How Joe Biden's Approval Rating Has Changed Since Ohio Train Derailment

President Joe Biden's approval rating is essentially unchanged since the Ohio train derailment earlier this month, according to daily surveys conducted by the Rasmussen Reports polling company.

On February 3, a Norfolk Southern Railway freight train carrying hazardous material derailed in the town of East Palestine, near the state's border with Pennsylvania.

Days later, authorities blew holes in five of the train's 150 cars, which contained toxic chemical vinyl chloride, to allow for a controlled burn. During this time around 5,000 people were ordered to evacuate by the governors of Ohio and Pennsylvania.

Biden has yet to visit East Palestine, with the town's mayor Trent Conaway describing his decision to prioritize a trip to Kyiv on Monday as "the biggest slap in the face."

Train derailment in East Palestine Ohio
Smoke rises from the derailed cargo train in East Palestine, Ohio, on February 4, 2023. There is little evidence the accident has damaged President Biden's approval rating, according to Rasmussen Reports data. DUSTIN FRANZ/AFP/GETTY

However, there is little evidence this has damaged Biden's approval rating, which has marginally improved from -12 to -11 between February 3 and 20, according to Rasmussen Reports.

The same day as the crash, its daily presidential tracking poll gave Biden an approval rating of 43 percent, versus 55 percent disapproval.

This increased to 44 percent approval on February 20, though the disapproval figure remained unchanged.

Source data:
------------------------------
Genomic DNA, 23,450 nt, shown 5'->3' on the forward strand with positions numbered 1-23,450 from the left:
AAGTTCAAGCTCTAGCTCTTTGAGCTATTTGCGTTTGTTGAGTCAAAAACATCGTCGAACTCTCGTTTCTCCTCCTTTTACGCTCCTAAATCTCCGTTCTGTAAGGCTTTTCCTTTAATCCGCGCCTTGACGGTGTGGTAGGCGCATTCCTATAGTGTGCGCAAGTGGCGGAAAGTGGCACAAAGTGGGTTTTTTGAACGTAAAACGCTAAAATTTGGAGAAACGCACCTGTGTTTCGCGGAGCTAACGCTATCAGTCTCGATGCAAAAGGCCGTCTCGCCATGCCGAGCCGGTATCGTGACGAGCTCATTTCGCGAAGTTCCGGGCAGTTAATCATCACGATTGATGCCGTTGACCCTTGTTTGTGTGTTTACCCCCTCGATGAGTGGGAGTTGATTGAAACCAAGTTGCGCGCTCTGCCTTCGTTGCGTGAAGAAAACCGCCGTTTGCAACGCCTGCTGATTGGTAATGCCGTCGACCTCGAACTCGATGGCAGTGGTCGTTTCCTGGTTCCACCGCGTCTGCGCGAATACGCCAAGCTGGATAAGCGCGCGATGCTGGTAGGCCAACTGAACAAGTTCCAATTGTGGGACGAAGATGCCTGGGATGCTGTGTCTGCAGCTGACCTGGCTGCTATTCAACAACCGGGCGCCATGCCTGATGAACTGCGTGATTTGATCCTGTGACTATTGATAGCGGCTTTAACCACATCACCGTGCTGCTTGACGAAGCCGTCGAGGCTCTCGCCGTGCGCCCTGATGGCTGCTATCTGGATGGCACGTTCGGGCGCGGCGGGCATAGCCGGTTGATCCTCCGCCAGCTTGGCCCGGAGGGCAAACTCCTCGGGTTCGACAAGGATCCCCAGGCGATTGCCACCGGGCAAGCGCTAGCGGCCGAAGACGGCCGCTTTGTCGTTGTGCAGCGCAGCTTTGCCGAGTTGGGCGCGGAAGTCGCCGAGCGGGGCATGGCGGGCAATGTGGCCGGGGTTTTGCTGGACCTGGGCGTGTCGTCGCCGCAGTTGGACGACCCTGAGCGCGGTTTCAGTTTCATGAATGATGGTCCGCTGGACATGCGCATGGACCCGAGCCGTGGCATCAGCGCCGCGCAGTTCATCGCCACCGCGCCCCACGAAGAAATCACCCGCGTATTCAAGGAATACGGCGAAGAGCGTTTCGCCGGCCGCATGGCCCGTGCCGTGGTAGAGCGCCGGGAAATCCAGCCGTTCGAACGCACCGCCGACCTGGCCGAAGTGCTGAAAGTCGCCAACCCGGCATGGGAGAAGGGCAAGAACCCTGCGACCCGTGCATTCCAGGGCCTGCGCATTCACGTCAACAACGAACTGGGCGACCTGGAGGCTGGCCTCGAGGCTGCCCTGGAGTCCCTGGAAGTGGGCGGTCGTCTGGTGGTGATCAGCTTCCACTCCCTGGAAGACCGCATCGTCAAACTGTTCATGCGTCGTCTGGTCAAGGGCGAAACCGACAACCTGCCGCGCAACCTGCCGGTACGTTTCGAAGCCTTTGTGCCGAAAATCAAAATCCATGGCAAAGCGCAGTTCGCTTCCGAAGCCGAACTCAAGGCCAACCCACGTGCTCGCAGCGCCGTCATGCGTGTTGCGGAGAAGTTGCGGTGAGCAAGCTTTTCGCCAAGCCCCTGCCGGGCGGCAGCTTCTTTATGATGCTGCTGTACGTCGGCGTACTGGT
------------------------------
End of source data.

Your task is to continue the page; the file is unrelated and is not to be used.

To calculate its daily tracking poll, Rasmussen Reports polls 300 people each night, then reveals the figure each day on a five-day rolling basis. The surveys are primarily conducted by telephone, but the pollster also uses an online survey tool to "reach those who have abandoned traditional landline telephones."

In a statement released Friday, the White House said the Biden administration had "mobilized a robust, multi-agency effort to support the people of East Palestine."

It noted a number of federal agencies, including the Environmental Protection Agency and Centers for Disease Control and Prevention, have been working on the response along with the departments for transportation and health and human services.

Appearing on the Fox News show Jesse Watters Primetime on Monday, Conaway argued the response had been insufficient.

"He can send every agency he wants to, but I found out this morning that he was in Ukraine giving millions of dollars away to people over there and not to us...on Presidents Day in our country, so I'm furious," Conaway said.

President Biden visited Kyiv on Monday on a surprise trip, reiterating U.S. support for Ukraine days before the one-year anniversary of Russia's invasion of the country.

Speaking on Saturday, Conaway said East Palestine residents with wells should instead drink bottled water due to the danger from toxic chemicals. He insisted the town's municipal water system is "100 percent" safe to drink, following testing.

Newsweek reached out to the White House for comment.